Clint Eastwood’s new film “American Sniper” has stirred up quite a controversy over the portrayal of NAVY Seal Chris Kyle’s choice of victims during the Iraq War.
According to Box Office Mojo, the film made $89.3 million opening weekend and broke the box office records for the month of January. “American Sniper” has also been nominated for six Academy Awards including Best Picture.
Despite the movie’s popularity, it has caused some anger among the public. Many people are refusing to see the film because they believe it is praising a man who killed women and children who didn’t necessarily deserve to die.
American director and political activist Michael Moore tweeted on Jan. 18, “My uncle [was] killed by a sniper in WW2. We were taught snipers were cowards. [Snipers] will shoot you in the back. Snipers aren’t heroes. And invaders are worse.”
In the film, Bradley Cooper plays the role of Chris Kyle, a Navy SEAL who is the deadliest marksman in U.S. military history. Kyle is sent to fight in the Iraq War after the terrorist attack on Sept. 11, 2001 and he finds that the decisions he must make on the frontline are some of the hardest decisions he will ever face.
Being faced with the choice to kill different people in battle, including women and children, Kyle suffers from Post-traumatic stress disorder. Because of his severe PTSD, Kyle becomes emotionally and physically unavailable to his family, especially his wife Taya Kyle, who is played by Sienna Miller. Unfortunately, on Feb. 3, 2013, Chris Kyle was murdered by a Marine Corps veteran suffering from PTSD named Eddie Routh.
This story was based on the book, “American Sniper: The Autobiography of the Most Lethal Sniper in U.S. Military History” written by Scott McEwen, Jim DeFelice and Chris Kyle himself.
In the article, “The American Sniper Controversy Proves Film Critics Matter,” Keith Phipps argues that the viewer comes to one of two conclusions.
“Depending on who’s doing the talking, ‘American Sniper’ is a piece of right-wing propaganda that only bloodthirsty racist warmongers could love, or it’s a movie that honors the sacrifices of American soldiers so well that anyone who found fault in it for any reason doesn’t love America,” Phipps said.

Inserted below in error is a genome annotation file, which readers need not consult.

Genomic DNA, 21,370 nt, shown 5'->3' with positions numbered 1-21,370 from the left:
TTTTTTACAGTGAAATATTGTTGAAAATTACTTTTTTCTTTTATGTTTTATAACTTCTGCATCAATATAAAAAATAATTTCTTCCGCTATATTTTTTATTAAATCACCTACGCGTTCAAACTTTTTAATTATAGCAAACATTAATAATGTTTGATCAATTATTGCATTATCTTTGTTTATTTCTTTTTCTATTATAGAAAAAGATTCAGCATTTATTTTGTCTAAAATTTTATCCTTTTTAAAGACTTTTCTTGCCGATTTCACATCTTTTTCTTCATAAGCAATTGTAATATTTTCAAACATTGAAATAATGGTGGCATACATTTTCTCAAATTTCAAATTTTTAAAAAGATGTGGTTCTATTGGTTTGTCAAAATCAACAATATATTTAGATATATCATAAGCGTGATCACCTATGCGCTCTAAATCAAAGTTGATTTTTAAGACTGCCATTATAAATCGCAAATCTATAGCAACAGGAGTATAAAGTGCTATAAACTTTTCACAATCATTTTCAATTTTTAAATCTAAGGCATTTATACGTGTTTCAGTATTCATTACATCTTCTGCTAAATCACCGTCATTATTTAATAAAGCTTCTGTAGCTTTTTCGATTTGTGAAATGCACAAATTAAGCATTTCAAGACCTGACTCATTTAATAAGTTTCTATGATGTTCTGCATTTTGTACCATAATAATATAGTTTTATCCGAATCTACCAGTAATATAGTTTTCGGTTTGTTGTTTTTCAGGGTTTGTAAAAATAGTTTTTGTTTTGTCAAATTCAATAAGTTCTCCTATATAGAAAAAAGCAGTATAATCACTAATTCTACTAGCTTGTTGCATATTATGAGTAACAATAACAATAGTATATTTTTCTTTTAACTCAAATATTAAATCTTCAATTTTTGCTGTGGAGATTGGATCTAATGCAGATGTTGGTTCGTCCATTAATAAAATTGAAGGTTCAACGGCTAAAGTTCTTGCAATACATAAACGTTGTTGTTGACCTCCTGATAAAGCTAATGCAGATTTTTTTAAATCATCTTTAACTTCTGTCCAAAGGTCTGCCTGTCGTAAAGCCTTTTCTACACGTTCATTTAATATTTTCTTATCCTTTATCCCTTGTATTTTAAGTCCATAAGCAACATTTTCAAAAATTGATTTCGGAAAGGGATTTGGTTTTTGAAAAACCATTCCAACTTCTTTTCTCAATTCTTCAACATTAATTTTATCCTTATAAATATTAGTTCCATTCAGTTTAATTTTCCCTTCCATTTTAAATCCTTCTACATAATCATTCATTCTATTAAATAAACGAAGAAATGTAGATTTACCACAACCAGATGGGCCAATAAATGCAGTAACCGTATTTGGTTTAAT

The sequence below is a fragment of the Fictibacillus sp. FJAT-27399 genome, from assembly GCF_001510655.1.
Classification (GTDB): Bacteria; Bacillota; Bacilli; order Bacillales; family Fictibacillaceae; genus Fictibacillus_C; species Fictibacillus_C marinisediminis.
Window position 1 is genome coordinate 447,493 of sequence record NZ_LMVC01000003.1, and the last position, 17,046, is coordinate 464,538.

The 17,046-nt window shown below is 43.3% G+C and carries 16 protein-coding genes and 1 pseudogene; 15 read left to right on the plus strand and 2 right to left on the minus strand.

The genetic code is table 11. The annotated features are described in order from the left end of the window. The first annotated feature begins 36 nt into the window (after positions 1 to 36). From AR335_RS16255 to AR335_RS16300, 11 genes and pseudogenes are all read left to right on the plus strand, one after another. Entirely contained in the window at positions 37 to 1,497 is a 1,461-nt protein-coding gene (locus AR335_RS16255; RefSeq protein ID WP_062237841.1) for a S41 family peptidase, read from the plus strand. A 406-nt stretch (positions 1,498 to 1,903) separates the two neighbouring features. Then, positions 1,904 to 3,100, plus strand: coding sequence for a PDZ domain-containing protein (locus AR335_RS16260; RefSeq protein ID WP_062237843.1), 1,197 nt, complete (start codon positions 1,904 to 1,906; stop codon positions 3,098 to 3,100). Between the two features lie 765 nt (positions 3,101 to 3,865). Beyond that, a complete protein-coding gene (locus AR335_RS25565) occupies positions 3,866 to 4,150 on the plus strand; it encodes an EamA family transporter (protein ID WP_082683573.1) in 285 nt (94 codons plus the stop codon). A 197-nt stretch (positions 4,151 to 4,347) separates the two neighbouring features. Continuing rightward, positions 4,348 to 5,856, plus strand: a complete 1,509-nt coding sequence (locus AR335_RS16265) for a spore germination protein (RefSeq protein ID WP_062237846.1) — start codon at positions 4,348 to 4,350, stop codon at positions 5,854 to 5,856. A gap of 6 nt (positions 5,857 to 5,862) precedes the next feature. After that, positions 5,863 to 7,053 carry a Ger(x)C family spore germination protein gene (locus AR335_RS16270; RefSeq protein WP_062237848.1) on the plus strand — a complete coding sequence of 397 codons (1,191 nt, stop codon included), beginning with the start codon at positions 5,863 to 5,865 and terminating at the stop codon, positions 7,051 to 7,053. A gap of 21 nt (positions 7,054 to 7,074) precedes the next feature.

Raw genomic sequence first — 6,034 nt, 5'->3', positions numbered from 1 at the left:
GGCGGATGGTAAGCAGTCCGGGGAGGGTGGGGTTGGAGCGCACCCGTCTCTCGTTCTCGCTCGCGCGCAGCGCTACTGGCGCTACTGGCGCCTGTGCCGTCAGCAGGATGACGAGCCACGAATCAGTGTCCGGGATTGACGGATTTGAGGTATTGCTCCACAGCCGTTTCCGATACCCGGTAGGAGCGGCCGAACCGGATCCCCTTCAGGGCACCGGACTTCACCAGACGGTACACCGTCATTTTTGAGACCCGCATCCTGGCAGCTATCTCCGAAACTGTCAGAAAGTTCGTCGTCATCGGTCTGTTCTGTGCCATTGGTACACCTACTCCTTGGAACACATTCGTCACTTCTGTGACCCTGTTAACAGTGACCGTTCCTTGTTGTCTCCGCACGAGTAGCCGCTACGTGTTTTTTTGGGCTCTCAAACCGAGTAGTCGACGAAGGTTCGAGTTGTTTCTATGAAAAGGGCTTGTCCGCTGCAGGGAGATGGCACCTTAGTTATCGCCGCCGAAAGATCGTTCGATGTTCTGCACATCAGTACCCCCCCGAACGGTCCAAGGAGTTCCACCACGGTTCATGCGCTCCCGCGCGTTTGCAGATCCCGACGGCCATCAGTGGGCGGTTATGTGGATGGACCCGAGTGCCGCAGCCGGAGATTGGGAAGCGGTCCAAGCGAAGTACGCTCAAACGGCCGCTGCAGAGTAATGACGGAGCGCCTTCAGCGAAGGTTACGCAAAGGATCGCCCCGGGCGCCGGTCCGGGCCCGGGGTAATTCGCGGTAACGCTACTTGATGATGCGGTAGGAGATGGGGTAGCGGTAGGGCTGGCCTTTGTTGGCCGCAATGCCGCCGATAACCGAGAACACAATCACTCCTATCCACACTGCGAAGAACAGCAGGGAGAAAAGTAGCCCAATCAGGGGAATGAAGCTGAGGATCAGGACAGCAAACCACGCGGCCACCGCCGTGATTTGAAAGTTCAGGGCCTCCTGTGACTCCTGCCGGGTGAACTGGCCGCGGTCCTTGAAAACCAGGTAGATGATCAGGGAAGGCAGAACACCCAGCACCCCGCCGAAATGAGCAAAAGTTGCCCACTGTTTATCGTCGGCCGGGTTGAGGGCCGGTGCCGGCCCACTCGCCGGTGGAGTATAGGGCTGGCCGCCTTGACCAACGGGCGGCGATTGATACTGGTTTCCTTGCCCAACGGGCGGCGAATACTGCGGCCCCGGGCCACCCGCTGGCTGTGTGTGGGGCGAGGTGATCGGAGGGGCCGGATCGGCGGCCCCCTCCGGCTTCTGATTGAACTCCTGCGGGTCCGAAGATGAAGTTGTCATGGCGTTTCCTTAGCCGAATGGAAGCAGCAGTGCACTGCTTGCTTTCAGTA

Riley Whitsitt, a freshman Marine Corps ROTC student at PLNU said that giving viewers a sense of reality may be shocking.
“‘American Sniper’ portrayed a hero and it was biographical in that sense, and it was doing it so realistically,” Whitsitt said. “It showed so many instances of brutality to show people what happens in war. I completely support people having different opinions on it, I just think a lot of people don’t realize the reality of it.”
Professor of Political Science Dr. Lindsey Lupo believes there is a much deeper issue behind the death of these Iraqi people.
“When you’re in a war you have to do what you need to do to win that war,” Lupo said. “However, we should probably be having conversations about why we even go into these wars, start these wars or collaborate with others in war and whether or not that decision warrants the loss of life on both sides that we’re going to see.”
“Unfortunately, war brings the inevitability of death, but we don’t need to make a Hollywood blockbuster that is celebrating that,” Lupo said.
3rd Class Petty Officer Devin Deckert is currently a sophomore at PLNU and a Navy veteran. He was stationed at Coastal Riverine Squadron 1. Deckert’s job was to locate and defuse underwater explosives. Because of his experience in the Navy, Deckert had very strong opinions toward “American Sniper.”
“The movie isn’t for entertainment purposes like many other movies of war,” Deckert said. “It’s there to tell a life story of a Navy SEAL.”
Deckert believes that anyone can qualify as a threat, despite his or her age.
“If there is any threat to your guys, you have to eliminate it, even if it is a young child,” Deckert said. “It was an accurate portrayal of real life situations and many people do not even realize what’s really going on in this world.”